|George Buster Singleton|
(For decades, local historian and paranormal investigator George “Buster” Singleton published a weekly newspaper column called “Somewhere in Time.” The column below, which was titled “No one knows destination of mysterious vagabond” was originally published in the Sept. 21, 1995 edition of The Monroe Journal in Monroeville, Ala.)
As someone who grew up in the Great Depression, I know all one has to do is to look around a bit to see that our times have changed. Once in a great while we might see a loner, or a wayward traveler hitching a ride on our interstate highways, seeking out the distant places that call from the far away horizons.
But there was a time when these people with wanderlust fever traveled everywhere on foot.
Many communities, especially in the South, would be visited by a wayward vagabond on a regular basis. These travelers would most always show up in a given area around a certain time of year. Early fall seemed to be the typical time. Some of these wayward travelers would try and make friends with the local folk, seeking out a square meal here and there, and sometimes doing a little work for the favor of being fed.
But once in a great while, there would be one who passed through the area in total mystery. No one ever knew from where they came or where they might be going.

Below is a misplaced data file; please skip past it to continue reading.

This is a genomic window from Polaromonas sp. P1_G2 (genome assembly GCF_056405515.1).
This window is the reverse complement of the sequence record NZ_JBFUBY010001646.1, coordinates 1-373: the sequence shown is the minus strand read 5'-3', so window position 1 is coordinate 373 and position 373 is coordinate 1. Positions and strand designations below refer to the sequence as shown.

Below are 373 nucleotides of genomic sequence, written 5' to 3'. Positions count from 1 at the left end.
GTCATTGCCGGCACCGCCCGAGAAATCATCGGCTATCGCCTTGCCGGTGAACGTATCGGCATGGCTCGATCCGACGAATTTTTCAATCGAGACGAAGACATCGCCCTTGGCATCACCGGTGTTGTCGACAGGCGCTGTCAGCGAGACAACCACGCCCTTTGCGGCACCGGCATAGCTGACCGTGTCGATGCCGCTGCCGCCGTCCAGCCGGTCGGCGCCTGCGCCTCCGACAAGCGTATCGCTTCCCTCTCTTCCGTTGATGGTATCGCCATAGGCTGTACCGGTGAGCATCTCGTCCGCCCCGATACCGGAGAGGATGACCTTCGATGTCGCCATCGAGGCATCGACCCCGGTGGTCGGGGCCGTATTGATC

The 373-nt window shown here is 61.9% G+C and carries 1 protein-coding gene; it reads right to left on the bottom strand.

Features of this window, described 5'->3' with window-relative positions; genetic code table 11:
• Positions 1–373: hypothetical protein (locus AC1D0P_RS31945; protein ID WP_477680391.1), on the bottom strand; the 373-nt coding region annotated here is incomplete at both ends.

The are in which I grew up had one of these mystery travelers. As a small boy, I would stand beside the country road that ran near our home and watch this mystery man appear as if from nowhere and then vanish away into the evening shadows. I was to witness his travels by our house for a period of four or five years; that, I remember.
Roughly a mile from our house was a large creek. Here, the vagabond stranger would always camp for the night. The area along the creek was thick and secluded, where almost no one except an occasional hunter or fisherman went. But always after a visit of the mystery stranger, one could stand atop the tall wooden bridge that spanned the creek and the smell of burning wood from his evening fire would float up.
Always during the closing days of September, this mysterious stranger, always dressed in black and carrying a small satchel, would appear in the evening on the dirt road. His appearance was at almost the same hour each time over a period of eight or 10 years, according to the older members of this community.
The very few that saw the mysterious traveler’s campsite said he would be seen sitting with his back against a tall oak tree, facing a small, open fire that burned directly in front of him. He would sit with his legs crossed; his tall, dark hat would be pulled down over his eyes. Then, in the early hours of the morning, he would be seen coming out of the deep woods and onto the dirt road, heading in a northwest direction toward Mississippi.
This vagabond stranger was never seen on a return journey from the direction in which he had gone. Many speculated that he must have traveled in a giant circle, one that covered many miles and took a whole year of walking for him to complete. But, no one knew for sure; they could only guess.
Then, that late September came when the vagabond failed to appear. Word traveled through the community, asking if anyone had seen the mysterious stranger. He had not been seen. There were those who speculated he had settled down and discontinued his roaming. There were also rumors that he had been killed somewhere in Mississippi. The facts of his whereabouts were never known.